So, if the spirit style is so instrumental, is barley more important than barrel in terms of the end flavour profile of a whisky?
Without one or the other you have nothing. A good cask will never save a poorly made spirit and vice versa. Likewise, timing is everything. It is all very well to age whisky for decades but if you’re overaging a whisky which is otherwise ready for bottling just because you want to release something old with a big age statement which will fetch a high price, that’s not doing anyone any favours, either.
I’d say we strike a good balance, in that regard; we know how Balblair matures and how long it takes to get where we want it to be in different wood types. We don’t rush it but we also know when to call time on maturation and bottle casks at their ‘peak’, the point at which that spirit has taken everything it can from the wood.
It helps that I have a team of folks who never fail to deliver; they’d rather re-do a whole spirit run if it means getting it right. And that’s easy to say but harder to do in practice when you have production targets – like anyone in the trade does – but we back each other up; we’ll take as long as it takes to do this place – and the people who have lived here for generations – proud.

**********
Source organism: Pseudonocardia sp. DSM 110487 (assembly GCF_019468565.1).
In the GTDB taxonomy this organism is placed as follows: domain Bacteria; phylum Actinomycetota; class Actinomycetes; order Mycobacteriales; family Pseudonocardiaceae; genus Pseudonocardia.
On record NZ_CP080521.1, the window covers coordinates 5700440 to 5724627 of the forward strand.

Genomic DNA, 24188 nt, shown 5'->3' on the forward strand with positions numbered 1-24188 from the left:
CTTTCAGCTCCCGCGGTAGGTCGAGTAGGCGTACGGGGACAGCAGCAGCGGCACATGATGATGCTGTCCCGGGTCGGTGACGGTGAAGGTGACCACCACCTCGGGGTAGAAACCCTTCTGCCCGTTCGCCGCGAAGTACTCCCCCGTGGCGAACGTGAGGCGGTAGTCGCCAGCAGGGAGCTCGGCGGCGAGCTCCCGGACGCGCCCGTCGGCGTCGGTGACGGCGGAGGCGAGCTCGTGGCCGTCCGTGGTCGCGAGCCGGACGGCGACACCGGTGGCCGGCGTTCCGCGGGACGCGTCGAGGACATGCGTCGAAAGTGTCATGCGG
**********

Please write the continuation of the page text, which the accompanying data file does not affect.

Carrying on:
What cask type does Balblair best mature in (in your view). And why?
We rely heavily on both ex-bourbon and ex-sherry seasoned casks. The current core range broadly reflects that, too; the 12 year old is fully ex-bourbon matured whilst the old expressions, including 15, 18 and 25 year olds, begin life in that ex-bourbon wood before further maturation in fresh, sherry-seasoned Spanish oak casks.
Provenance is often a bit of a controversial topic in Scotch, with many downplaying the contribution that certain ingredients make to the end whisky. How important is local sourcing to Balblair?
Our barley is 100% Scottish and it does make a difference. We source from local farmers on the Black Isle and Moray who send it off to nearby maltsters where the grain is soaked and dried out before being delivered to us.
We have some of the best arable lands in the country so we’re naturally going to source local grain and keep the resulting raw spirit as close to that crafted by the crofters and smugglers who first distilled in these lands.
Favourite all-time bottling of Balblair?
The current 12 year old will always be special to me as it is the first Balblair I can really put my name to as Distillery Manager. That would certainly be my sipping whisky, anyway.
The year 1969 likewise yielded some unbeatable vintage Balblairs, as did 1989 and 1990.
Every distillery’s production style has changed over the years, partly down to barley varieties and yeast strains coming and going, and also as a result of the scarcity of certain casks on the open market. The net effect is that those old spirit styles are lost forever; they’re not necessarily better – indeed, we’re probably laying down a better new-make spirit now than we’ve ever done – but they’re lost nonetheless. And that makes them a real honour to try.